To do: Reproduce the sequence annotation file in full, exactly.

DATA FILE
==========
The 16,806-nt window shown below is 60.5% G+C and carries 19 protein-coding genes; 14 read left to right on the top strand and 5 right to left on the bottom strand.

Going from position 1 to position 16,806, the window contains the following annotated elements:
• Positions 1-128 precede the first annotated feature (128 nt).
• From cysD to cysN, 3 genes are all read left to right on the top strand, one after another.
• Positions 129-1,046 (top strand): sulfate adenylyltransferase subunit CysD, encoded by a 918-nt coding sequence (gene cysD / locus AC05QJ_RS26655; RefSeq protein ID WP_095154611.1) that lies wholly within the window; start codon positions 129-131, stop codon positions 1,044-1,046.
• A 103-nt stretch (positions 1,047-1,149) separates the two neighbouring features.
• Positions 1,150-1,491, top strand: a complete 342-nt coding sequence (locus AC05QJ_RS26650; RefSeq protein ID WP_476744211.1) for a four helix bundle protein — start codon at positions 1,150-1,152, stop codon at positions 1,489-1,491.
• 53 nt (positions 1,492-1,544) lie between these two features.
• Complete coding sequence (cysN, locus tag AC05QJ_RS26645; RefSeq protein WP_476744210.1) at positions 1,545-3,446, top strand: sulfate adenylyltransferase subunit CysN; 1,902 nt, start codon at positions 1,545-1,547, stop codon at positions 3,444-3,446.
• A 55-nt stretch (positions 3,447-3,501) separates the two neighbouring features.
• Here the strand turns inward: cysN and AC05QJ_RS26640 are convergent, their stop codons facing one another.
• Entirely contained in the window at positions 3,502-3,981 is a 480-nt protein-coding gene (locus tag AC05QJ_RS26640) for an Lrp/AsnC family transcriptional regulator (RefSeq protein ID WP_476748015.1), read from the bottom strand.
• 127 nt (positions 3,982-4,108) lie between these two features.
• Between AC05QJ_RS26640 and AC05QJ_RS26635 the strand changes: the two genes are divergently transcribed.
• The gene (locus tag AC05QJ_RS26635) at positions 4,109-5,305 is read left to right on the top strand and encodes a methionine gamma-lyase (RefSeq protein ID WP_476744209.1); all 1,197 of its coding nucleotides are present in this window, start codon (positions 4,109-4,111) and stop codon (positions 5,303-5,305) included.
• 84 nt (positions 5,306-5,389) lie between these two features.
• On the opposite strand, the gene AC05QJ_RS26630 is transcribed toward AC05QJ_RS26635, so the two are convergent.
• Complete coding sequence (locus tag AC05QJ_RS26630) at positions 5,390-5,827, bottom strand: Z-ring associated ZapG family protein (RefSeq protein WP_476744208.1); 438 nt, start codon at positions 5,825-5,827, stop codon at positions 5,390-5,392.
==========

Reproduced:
The 16,806-nt window shown below is 60.5% G+C and carries 19 protein-coding genes; 14 read left to right on the top strand and 5 right to left on the bottom strand.

Going from position 1 to position 16,806, the window contains the following annotated elements:
• Positions 1-128 precede the first annotated feature (128 nt).
• From cysD to cysN, 3 genes are all read left to right on the top strand, one after another.
• Positions 129-1,046 (top strand): sulfate adenylyltransferase subunit CysD, encoded by a 918-nt coding sequence (gene cysD / locus AC05QJ_RS26655; RefSeq protein ID WP_095154611.1) that lies wholly within the window; start codon positions 129-131, stop codon positions 1,044-1,046.
• A 103-nt stretch (positions 1,047-1,149) separates the two neighbouring features.
• Positions 1,150-1,491, top strand: a complete 342-nt coding sequence (locus AC05QJ_RS26650; RefSeq protein ID WP_476744211.1) for a four helix bundle protein — start codon at positions 1,150-1,152, stop codon at positions 1,489-1,491.
• 53 nt (positions 1,492-1,544) lie between these two features.
• Complete coding sequence (cysN, locus tag AC05QJ_RS26645; RefSeq protein WP_476744210.1) at positions 1,545-3,446, top strand: sulfate adenylyltransferase subunit CysN; 1,902 nt, start codon at positions 1,545-1,547, stop codon at positions 3,444-3,446.
• A 55-nt stretch (positions 3,447-3,501) separates the two neighbouring features.
• Here the strand turns inward: cysN and AC05QJ_RS26640 are convergent, their stop codons facing one another.
• Entirely contained in the window at positions 3,502-3,981 is a 480-nt protein-coding gene (locus tag AC05QJ_RS26640) for an Lrp/AsnC family transcriptional regulator (RefSeq protein ID WP_476748015.1), read from the bottom strand.
• 127 nt (positions 3,982-4,108) lie between these two features.
• Between AC05QJ_RS26640 and AC05QJ_RS26635 the strand changes: the two genes are divergently transcribed.
• The gene (locus tag AC05QJ_RS26635) at positions 4,109-5,305 is read left to right on the top strand and encodes a methionine gamma-lyase (RefSeq protein ID WP_476744209.1); all 1,197 of its coding nucleotides are present in this window, start codon (positions 4,109-4,111) and stop codon (positions 5,303-5,305) included.
• 84 nt (positions 5,306-5,389) lie between these two features.
• On the opposite strand, the gene AC05QJ_RS26630 is transcribed toward AC05QJ_RS26635, so the two are convergent.
• Complete coding sequence (locus tag AC05QJ_RS26630) at positions 5,390-5,827, bottom strand: Z-ring associated ZapG family protein (RefSeq protein WP_476744208.1); 438 nt, start codon at positions 5,825-5,827, stop codon at positions 5,390-5,392.